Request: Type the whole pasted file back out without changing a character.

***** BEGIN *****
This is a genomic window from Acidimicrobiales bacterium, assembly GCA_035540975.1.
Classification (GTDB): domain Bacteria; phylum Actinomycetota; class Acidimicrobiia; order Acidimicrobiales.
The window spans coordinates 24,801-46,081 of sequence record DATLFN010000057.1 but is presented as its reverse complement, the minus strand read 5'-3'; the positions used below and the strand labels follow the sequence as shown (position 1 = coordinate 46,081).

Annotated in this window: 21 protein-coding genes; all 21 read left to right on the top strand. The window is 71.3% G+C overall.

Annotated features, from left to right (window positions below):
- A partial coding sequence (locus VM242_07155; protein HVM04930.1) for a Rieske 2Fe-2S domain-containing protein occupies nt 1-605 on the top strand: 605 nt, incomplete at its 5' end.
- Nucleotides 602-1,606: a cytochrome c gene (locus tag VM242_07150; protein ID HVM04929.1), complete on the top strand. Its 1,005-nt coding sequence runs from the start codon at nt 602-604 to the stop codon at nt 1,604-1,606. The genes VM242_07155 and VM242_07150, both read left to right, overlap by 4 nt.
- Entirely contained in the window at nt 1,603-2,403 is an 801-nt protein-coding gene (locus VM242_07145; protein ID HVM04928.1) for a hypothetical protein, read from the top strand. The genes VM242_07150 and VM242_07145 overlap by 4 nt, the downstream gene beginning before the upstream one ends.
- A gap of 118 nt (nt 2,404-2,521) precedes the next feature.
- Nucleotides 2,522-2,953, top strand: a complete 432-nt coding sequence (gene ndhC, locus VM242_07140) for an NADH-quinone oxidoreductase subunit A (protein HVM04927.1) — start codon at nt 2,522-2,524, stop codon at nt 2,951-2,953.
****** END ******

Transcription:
This is a genomic window from Acidimicrobiales bacterium, assembly GCA_035540975.1.
Classification (GTDB): domain Bacteria; phylum Actinomycetota; class Acidimicrobiia; order Acidimicrobiales.
The window spans coordinates 24,801-46,081 of sequence record DATLFN010000057.1 but is presented as its reverse complement, the minus strand read 5'-3'; the positions used below and the strand labels follow the sequence as shown (position 1 = coordinate 46,081).

Annotated in this window: 21 protein-coding genes; all 21 read left to right on the top strand. The window is 71.3% G+C overall.

Annotated features, from left to right (window positions below):
- A partial coding sequence (locus VM242_07155; protein HVM04930.1) for a Rieske 2Fe-2S domain-containing protein occupies nt 1-605 on the top strand: 605 nt, incomplete at its 5' end.
- Nucleotides 602-1,606: a cytochrome c gene (locus tag VM242_07150; protein ID HVM04929.1), complete on the top strand. Its 1,005-nt coding sequence runs from the start codon at nt 602-604 to the stop codon at nt 1,604-1,606. The genes VM242_07155 and VM242_07150, both read left to right, overlap by 4 nt.
- Entirely contained in the window at nt 1,603-2,403 is an 801-nt protein-coding gene (locus VM242_07145; protein ID HVM04928.1) for a hypothetical protein, read from the top strand. The genes VM242_07150 and VM242_07145 overlap by 4 nt, the downstream gene beginning before the upstream one ends.
- A gap of 118 nt (nt 2,404-2,521) precedes the next feature.
- Nucleotides 2,522-2,953, top strand: a complete 432-nt coding sequence (gene ndhC, locus VM242_07140) for an NADH-quinone oxidoreductase subunit A (protein HVM04927.1) — start codon at nt 2,522-2,524, stop codon at nt 2,951-2,953.